Note: This blog has been inactive for quite some time now but I thought just in case anyone still has a link to it, I should say thanks and apologize for letting this site go dormant. This post is not going to herald a revival, but has two purposes. First, I want to end the site formally as a complete, “goodbye.” I found I was not a natural blogger; I don’t like to express everything that comes into my head and what I do want to say usually requires a larger space, and more than a couple hundred words. I do publish op-eds (on energy-related topics) from time to time, and occasionally contribute pieces to the Houston Chronicle blog, Inside Policy & Politics, and to the blog at masterresource.org; in both of these cases, I write about energy.
Still, I did want to write something about a recent experience I had with the Bloomberg Businessweek group. This is not about energy, my major interest and usual focus, but rather about a much earlier work of mine, a history of the American Express Company (Crown 1987; reprint available through Beard Books). I learned that Bloomberg reporters and editors cannot be trusted to report the facts, since in my experience they preferred a nonsense story to readily available (factual) sources. I’m not sure that this will be of much interest to anyone, but I decided to post it since, a) I couldn’t think of anyone who would want to publish it; and b) because as my late father would sometimes say, ‘I have to get something off my chest,’ I wanted to recount this story somewhere.
Why Bloomberg BusinessWeek’s “Facts” are Untrustworthy
“He never lets the facts stand in the way of a good story”
–Old joke (?) among journalists
A couple months ago a reporter from Bloomberg Businessweek, Devin Leonard, contacted me to ask some questions about the American Express Company. My book, American Express: The People Who Built the Great Financial Empire, is the only independent history of the company using mostly original sources gleaned from 15 months of research in the company’s archives as well as searches through archival materials found elsewhere and interviews with people who had some connection to the history of American Express.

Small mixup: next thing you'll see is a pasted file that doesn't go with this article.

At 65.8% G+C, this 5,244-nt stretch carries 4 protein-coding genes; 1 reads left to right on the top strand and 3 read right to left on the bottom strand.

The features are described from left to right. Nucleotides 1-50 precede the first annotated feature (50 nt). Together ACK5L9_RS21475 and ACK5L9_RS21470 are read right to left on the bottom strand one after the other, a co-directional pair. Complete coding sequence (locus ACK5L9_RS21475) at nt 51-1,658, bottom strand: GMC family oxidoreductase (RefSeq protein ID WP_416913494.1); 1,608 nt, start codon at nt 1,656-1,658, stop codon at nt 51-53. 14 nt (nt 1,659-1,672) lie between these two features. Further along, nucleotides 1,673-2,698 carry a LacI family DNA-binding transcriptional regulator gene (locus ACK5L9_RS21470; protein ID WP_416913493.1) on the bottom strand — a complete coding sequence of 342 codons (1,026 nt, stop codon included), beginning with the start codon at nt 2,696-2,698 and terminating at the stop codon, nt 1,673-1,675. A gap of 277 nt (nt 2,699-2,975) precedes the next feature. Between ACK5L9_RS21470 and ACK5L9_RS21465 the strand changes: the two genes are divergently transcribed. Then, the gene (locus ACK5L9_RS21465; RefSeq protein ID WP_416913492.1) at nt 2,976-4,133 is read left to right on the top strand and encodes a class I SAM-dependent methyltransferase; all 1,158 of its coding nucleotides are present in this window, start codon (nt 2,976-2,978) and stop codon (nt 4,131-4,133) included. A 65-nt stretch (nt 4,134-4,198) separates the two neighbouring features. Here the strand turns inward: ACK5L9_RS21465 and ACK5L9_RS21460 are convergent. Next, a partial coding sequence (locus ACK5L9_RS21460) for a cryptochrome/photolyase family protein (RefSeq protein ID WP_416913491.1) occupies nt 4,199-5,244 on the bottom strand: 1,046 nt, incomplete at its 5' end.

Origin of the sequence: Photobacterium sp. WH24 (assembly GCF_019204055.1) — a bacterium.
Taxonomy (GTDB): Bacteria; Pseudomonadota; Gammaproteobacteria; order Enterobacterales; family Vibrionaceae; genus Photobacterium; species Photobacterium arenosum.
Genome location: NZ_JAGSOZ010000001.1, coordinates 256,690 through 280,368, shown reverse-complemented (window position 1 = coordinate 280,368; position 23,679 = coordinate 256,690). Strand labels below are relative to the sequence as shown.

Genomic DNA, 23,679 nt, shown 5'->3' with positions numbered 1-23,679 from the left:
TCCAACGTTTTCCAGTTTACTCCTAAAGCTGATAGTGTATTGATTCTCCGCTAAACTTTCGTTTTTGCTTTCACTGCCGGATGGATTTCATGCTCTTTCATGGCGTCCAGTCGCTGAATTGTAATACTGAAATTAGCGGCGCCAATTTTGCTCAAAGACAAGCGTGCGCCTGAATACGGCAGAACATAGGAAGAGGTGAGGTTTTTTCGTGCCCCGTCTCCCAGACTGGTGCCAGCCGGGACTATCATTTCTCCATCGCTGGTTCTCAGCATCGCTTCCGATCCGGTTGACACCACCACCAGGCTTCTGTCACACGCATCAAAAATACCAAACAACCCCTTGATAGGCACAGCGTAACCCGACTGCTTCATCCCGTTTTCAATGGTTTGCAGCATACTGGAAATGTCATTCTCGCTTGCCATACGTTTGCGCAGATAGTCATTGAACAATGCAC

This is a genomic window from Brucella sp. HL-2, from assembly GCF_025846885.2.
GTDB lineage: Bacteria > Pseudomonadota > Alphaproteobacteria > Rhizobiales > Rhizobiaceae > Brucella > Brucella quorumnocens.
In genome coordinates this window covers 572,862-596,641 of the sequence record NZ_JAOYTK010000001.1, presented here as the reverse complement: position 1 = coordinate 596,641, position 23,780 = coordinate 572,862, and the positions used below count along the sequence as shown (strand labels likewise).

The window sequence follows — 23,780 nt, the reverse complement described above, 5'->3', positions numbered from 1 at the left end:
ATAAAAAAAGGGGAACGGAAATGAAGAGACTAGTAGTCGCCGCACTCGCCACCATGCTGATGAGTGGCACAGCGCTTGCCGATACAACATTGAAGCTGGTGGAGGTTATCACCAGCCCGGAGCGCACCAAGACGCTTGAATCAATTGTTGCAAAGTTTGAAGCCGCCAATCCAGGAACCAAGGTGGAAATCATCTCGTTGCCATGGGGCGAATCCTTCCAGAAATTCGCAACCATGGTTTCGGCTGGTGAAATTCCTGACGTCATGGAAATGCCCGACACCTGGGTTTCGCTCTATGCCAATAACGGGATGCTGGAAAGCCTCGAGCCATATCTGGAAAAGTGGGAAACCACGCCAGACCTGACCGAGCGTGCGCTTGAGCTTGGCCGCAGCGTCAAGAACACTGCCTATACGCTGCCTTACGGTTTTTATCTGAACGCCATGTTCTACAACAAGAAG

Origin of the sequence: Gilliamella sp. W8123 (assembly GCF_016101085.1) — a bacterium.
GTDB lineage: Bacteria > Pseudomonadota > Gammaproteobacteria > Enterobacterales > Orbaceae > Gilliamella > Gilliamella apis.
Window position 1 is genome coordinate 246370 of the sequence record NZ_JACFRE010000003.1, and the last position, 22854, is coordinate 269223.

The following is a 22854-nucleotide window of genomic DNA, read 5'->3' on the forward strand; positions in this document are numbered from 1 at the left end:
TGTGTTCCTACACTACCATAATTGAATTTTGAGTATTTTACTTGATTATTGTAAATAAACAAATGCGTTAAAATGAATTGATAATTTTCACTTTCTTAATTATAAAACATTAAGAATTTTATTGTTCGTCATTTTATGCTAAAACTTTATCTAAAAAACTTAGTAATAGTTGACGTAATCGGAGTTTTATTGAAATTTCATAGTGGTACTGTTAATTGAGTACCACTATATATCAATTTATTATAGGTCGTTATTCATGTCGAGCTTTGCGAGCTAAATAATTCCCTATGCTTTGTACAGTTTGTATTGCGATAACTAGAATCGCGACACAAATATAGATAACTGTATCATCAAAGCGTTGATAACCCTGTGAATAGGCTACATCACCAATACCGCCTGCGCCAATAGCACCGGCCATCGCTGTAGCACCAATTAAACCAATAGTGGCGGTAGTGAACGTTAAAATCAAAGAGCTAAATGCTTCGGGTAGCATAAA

Leonard sent me an email that said “I’m reading your book. I have a few historical questions for you. Are you around this week?” I agreed to the interview but told him my book was a better reference.
The article (“How Bad Will It Get for American Express?” 10/15/15) was mainly about the break between American Express and Costco and I cannot judge its accuracy with respect to that story but the article did have this bit of history:
“[AmEx CEO Kenneth] Chenault frequently evokes his 165-year-old company’s legacy. Three years ago, he appeared onstage at the American Museum of Natural History for what was billed as a ‘fireside chat’ with Facebook Chief Operating Officer Sheryl Sandberg. It was a tech event, so Chenault didn’t wear his usual suit and tie. Instead, he showed up in a brown zipper-neck sweater and an open-collar shirt. Yet his dark slacks were creased, and his shoes gleamed as if they’d just been polished. “How do you innovate?” Sandberg asked him.
“Smiling, Chenault replied that Amex knew a bit about the subject. ‘We didn’t start off in a dorm room or a garage,’ he said. ‘Probably in a stable.’ Founded in 1850, Amex transported packages from the East to the West Coast by stagecoach. It was a nice business until President William Howard Taft signed a bill in 1912 allowing the U.S. Post Office to carry packages at lower rates. “
Almost everything in this passage was factually wrong. It was true that the company was founded in 1850 and it transported packages. But otherwise it’s mostly a bunch of nonsense. I have wondered whether Chenault was just trying to be funny, but there’s no indication he or the reporters thought anything was wrong. But he was wrong and so were the reporters. Here are the facts: